Here’s an easier, and more accurate way to do it!Sod Solutions

Sod Solutions, Inc. offers an online tool that is easy to use and very accurate. Enter your address and GPS locates the aerial view of your property. Create an overlay by plotting points and the square footage is automatically calculated. The instructions under ‘How to Use the Calculator’ are very clear and makes this tool so easy and convenient to use.

For more information on lawn care topics:

Gardening Solutions: Lawns


How Do I Find Plants to Suit My Landscape?

How Do I Find Plants to Suit My Landscape?

We all seem to have this dilemma: A desire to re-landscape or just add a few plants to an area, but not knowing what would be the best choice. Plants need to be compatible with their location. The right plant should be chosen for the right place.  Many have particular light, moisture and zone requirements in order to do their best. The ultimate size of the plant is also an important consideration; if you want to avoid constant pruning, choose plants that only grow to size you would like to ultimately have. Some great resources are provided below to get you the information you need.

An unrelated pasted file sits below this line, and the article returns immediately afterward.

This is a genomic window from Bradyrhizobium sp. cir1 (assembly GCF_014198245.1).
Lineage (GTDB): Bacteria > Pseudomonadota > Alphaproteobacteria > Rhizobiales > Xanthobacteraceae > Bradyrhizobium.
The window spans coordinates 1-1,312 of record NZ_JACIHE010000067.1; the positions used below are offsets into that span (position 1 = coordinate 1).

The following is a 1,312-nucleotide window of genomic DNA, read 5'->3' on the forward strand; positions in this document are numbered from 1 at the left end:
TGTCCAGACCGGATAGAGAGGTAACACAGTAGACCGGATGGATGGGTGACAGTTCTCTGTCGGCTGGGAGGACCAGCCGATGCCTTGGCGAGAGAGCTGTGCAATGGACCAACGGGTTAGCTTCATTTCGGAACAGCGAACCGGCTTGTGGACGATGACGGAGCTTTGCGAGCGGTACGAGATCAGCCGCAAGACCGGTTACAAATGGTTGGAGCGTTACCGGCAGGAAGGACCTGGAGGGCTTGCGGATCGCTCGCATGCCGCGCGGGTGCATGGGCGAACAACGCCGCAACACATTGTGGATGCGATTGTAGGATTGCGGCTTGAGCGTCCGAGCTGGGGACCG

FFL AppUF IFAS Extension has a brand new app for your mobile device or web! The app contains a database of over 400 Florida-friendly plants is searchable by plant name, type, shape, native status, light requirements and more. The yearly subscription is only $1.99 to have great info on the go.